Wikipedia's erroneous "static" definition would lead one to believe that "dynamic analysis" only deals with longer-term effects. That's not true in theory or fact. As we saw in the 1980s with Ronald Reagan's tax cuts and in the previous decade with George W. Bush's smaller cuts, enough people to matter changed their behavior immediately in response to such changes. This explains why federal tax collections almost immediately began to outpace static projections after the enactment of the respective tax laws — and why the respective full recoveries from the preceding recessions were relatively short, especially compared to the current slow-motion "recovery." (In fact, the current anemic "recovery" provides proof that dynamic analysis is far more valid than static analysis — only it's "dynamic" in the wrong direction, thanks to tax increases, punitive and uncertain regulation, breakdowns in the rule of law, and other negative factors.)
The Tax Foundation analysis compared the static and dynamic 10-year impacts of Bush's proposals in the following table:
If we look at the first column, we see that Riccardi was flat-out wrong in claiming that static analysis shows "the top 1 percent of earners (benefitting) 10 times as much as it would those in the bottom 10 percent." That's because 11.6 percent (the top 1 percent of earners' increase) divided by 1.8 percent (the bottom 10 percent's increase) works out to only 6.4. While the top 1 percent's benefit is indeed over 10 times the second decile's benefit, that's not what Riccardi wrote. Combining the bottom two deciles, the top 1 percent's comparative static benefit is 8.3 times greater (11.6 divided by an average of 1.4).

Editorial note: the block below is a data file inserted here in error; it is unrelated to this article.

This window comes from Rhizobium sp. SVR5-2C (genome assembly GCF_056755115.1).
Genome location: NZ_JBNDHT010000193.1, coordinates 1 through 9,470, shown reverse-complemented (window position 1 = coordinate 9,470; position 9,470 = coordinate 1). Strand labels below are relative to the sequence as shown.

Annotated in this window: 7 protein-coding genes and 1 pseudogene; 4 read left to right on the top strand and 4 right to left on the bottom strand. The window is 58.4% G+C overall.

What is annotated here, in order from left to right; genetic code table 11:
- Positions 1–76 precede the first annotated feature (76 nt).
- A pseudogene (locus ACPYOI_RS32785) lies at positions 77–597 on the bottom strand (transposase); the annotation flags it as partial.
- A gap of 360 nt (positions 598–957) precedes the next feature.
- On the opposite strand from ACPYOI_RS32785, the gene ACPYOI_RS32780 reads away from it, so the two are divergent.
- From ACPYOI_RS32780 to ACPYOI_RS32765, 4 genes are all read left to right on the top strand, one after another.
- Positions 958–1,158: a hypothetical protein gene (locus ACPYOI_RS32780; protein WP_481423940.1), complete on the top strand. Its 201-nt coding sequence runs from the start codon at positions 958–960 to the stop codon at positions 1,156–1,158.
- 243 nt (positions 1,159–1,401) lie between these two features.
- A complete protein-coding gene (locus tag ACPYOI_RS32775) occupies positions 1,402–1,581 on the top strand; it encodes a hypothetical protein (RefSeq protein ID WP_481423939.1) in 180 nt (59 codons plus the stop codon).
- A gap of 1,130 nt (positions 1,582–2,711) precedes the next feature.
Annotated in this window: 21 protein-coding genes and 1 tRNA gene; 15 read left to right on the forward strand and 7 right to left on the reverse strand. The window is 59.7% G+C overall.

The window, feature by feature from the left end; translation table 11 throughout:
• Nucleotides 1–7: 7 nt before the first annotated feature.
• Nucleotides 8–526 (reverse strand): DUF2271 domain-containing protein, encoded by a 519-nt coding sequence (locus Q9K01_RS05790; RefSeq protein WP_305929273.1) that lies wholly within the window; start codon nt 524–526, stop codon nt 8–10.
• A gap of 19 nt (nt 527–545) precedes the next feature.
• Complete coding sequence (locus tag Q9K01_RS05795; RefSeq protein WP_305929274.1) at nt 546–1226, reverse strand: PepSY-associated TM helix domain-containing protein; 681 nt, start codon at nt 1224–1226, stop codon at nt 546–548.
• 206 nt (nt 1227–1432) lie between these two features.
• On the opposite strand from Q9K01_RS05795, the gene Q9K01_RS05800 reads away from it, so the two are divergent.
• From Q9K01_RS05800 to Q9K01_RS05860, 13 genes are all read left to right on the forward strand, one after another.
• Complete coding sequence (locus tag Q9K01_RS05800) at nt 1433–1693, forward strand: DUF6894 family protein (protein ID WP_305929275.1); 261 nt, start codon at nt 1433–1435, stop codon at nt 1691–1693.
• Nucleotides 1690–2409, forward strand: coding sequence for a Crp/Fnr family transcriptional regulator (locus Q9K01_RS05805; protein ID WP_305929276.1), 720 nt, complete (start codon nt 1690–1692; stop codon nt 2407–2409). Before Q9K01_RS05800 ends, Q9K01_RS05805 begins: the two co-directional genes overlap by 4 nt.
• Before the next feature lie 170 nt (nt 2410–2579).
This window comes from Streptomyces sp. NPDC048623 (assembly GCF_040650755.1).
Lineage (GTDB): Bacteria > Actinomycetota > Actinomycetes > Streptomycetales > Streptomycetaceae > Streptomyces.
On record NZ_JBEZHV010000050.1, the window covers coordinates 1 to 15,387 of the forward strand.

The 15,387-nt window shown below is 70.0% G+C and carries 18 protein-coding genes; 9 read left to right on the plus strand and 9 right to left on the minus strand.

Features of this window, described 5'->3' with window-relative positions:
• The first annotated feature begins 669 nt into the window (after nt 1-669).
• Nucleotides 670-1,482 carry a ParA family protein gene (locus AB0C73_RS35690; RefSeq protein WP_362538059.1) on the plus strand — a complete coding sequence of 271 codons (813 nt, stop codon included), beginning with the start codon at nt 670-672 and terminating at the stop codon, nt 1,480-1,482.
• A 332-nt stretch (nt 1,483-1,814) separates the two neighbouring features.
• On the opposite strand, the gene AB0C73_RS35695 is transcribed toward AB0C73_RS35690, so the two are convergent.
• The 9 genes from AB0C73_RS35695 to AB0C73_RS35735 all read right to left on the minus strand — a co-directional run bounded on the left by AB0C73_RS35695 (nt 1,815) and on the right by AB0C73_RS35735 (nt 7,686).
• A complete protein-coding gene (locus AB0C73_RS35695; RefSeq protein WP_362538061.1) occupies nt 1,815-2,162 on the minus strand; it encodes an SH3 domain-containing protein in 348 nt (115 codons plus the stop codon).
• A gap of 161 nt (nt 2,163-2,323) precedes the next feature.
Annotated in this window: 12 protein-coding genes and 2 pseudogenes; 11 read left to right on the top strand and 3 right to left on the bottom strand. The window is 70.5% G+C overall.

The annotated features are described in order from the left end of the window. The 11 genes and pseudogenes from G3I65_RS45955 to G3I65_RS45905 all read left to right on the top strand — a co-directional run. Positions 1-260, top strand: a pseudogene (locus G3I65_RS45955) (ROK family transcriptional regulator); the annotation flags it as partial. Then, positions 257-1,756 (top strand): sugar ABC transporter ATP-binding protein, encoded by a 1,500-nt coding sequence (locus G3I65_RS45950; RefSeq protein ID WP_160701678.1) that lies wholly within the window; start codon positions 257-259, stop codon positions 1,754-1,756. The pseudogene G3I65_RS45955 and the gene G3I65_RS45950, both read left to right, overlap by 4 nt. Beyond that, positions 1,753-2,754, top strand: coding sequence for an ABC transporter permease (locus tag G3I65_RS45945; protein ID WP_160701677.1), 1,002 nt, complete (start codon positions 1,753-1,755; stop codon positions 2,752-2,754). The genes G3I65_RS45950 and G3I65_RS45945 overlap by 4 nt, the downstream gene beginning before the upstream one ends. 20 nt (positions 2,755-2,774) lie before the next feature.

Since when does 6.4, or 8.3, round up to 10, Nick?
But again, the key error the AP reporter made is claiming that the static column above represents the "initial" impact of the Bush proposal and that the dynamic column is "long-term." Both columns project long-term impact. Based on real results in the real world, the dynamic column is the more realistic estimate, and the one which is far more likely to occur. In that column, every decile benefits by at least 9.7 percent.
Riccardi's other exercise in deception involved the effect on federal tax collections. Naturally, he cited the Tax Foundation's static estimate while ignoring the dynamic one:
John Cogan, a Stanford economist who served in the Reagan administration and consulted on the Bush plan, argued that the tax reductions can help cure the inequality that critics contend they exacerbate. "Economic growth is absolutely essential to reducing the degree of inequality," Cogan said.
That's how Bush, a former, Florida governor, has tried to sell his plan. On Thursday, he brushed aside Democratic criticisms that the proposal was a giveaway to his wealthy donors and could increase the deficit, under his own supporters' estimates, by more than $3 trillion.
The Tax Foundation's "static" estimate is that deficits would increase by $3.6 trillion over the next decade, but its dynamic estimate show an increase of $1.6 trillion. Of course, Riccardi didn't disclose the latter number.
So are the distortions and misrepresentations in Nicholas Riccardi's report deliberate, or ignorant? I'm just noting them. Readers can decide for themselves — but if one were to force an answer out of me, it would be: "Yes" (i.e., it's both).
Cross-posted at BizzyBlog.com.